Petrol price rise warning after Opec oil output cut
Some of the world's top oil-producing countries have agreed to cut the amount they export in a decision expected to raise petrol prices around the world, News.az reports citing BBC.
Members of Opec+ - a group that includes Saudi Arabia and Russia - said they would slash production by two million barrels per day.
The group said it wanted to stabilise prices, which have fallen in recent months as the world economy slows.
But the decision raised fears that prices for motorists will climb.
Expectations that countries were planning to pump less had already pushed oil prices higher this week. The price of a barrel of Brent crude jumped another almost 2% to more than $93 a barrel on Wednesday.
A spokesman for the RAC motoring group said the reduction announced Wednesday would "inevitably" lead to higher oil prices, forcing up the wholesale cost of fuel.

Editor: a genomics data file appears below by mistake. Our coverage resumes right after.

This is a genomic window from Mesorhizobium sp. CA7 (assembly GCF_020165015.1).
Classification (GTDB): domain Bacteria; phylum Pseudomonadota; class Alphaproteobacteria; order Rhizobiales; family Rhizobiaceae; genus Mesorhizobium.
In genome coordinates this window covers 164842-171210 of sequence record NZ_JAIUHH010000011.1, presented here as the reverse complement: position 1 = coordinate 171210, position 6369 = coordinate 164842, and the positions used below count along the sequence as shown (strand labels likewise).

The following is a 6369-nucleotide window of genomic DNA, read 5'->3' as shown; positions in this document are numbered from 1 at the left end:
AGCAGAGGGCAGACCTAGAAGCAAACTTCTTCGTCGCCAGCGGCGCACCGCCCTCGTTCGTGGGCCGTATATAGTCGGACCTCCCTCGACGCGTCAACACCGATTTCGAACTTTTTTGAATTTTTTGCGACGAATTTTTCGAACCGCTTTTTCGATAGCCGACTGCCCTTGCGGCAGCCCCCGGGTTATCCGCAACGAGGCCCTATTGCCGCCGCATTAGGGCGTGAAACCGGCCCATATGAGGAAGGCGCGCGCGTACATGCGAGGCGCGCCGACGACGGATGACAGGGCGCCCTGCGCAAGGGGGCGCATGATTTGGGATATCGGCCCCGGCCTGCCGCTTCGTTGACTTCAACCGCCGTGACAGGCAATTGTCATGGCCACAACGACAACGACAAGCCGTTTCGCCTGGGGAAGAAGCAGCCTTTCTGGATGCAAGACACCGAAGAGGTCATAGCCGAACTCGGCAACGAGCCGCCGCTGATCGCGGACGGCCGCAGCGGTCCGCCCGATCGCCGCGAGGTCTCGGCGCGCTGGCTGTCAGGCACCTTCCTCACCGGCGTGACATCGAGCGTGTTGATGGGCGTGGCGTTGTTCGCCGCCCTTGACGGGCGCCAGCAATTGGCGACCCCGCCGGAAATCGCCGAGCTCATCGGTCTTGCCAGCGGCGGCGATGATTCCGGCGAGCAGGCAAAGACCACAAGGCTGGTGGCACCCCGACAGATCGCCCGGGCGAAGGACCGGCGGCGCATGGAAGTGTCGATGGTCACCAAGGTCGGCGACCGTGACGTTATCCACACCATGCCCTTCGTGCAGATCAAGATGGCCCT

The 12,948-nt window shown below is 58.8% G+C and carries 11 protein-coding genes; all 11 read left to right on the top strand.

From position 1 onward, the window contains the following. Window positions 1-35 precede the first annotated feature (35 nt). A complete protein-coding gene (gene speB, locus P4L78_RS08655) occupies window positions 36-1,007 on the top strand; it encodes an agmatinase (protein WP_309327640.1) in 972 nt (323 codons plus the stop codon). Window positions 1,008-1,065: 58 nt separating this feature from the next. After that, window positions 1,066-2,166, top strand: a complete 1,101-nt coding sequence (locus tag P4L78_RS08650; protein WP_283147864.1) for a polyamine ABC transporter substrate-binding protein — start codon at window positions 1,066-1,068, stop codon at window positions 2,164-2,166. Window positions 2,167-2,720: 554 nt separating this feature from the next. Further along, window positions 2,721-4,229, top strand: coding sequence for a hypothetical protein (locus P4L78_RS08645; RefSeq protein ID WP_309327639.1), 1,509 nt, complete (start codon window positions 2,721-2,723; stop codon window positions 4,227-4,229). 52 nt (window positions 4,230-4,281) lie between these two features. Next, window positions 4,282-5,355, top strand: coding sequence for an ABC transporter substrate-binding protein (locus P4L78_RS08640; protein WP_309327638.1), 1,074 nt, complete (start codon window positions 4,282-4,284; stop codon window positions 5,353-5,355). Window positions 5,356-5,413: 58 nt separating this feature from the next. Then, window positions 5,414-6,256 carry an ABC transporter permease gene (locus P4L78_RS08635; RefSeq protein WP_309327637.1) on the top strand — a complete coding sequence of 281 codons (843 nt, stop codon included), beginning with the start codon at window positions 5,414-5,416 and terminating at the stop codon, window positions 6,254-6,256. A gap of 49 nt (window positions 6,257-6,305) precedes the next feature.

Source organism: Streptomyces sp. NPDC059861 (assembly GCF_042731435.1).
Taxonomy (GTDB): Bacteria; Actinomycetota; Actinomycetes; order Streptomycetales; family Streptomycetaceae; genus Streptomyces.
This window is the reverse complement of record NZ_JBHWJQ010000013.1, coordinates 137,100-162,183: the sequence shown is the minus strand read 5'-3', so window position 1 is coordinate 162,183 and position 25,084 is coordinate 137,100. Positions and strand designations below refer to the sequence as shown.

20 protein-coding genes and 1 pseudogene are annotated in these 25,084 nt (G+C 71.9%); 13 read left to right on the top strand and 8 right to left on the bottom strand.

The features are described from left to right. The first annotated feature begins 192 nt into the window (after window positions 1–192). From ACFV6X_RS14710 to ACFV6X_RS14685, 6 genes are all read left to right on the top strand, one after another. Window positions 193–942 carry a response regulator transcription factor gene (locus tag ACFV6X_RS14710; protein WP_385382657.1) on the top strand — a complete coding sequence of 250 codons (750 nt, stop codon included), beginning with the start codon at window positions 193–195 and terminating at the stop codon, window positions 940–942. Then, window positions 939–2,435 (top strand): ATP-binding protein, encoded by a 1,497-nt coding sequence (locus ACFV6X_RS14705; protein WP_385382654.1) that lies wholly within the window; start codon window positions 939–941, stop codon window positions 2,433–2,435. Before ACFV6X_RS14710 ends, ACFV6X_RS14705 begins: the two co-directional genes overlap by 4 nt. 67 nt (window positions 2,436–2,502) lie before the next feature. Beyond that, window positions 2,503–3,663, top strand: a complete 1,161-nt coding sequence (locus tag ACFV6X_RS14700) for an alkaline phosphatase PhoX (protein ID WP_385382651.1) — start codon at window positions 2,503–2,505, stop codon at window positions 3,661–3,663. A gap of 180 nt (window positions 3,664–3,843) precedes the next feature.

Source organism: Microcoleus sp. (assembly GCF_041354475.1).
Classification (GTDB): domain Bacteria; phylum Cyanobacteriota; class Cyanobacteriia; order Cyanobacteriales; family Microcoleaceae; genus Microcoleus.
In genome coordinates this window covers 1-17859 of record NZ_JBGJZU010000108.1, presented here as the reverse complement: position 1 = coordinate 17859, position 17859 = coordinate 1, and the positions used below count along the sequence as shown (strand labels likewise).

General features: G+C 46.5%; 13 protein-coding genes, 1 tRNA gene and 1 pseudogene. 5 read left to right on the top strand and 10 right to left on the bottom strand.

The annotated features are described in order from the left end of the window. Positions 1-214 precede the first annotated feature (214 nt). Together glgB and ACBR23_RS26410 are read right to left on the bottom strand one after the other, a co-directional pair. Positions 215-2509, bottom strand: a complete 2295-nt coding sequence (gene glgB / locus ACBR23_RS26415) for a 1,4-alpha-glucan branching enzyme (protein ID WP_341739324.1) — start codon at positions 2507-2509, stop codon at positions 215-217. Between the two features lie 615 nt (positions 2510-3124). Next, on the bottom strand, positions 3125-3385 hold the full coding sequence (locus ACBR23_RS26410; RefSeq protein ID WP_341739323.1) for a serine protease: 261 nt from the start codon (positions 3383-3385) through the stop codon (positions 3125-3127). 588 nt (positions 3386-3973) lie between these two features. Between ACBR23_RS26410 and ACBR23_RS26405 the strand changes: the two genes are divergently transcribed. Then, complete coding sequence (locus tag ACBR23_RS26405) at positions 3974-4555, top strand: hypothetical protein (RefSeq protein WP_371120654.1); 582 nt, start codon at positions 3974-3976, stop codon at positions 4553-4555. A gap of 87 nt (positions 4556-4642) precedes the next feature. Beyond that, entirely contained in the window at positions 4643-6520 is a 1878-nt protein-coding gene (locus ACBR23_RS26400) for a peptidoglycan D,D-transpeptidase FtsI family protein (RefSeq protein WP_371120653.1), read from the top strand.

"The question is when, and to what extent, retailers choose to pass these increased costs on at their forecourts," spokesman Simon Williams said.
The cut announced by the Organization of the Petroleum Exporting Countries (Opec) and allies marks the biggest reduction by the group since the height of the pandemic in 2020.
It comes despite pleas from the US and others to pump more, after oil prices spiked this spring when the war in Ukraine disrupted supplies.
In a statement, the White House said US President Joe Biden was "disappointed by the short-sighted decision". The US pledged to continue to release oil from national stockpiles "as appropriate" and look at other ways to try to rein in prices at the pump.
The move is also likely to disrupt US-led efforts to set a price cap for oil from Russia, a plan the US had suggested as a way to limit money flowing into the country and being put toward military use.
Opec members defended their decision as a response to significant "uncertainty" about future demand for oil, amid fears that the global economy is headed to a recession.
"The decision is technical, not political," United Arab Emirates Energy Minister Suhail al-Mazroui told reporters as Opec+ members gathered in Vienna to discuss the plans.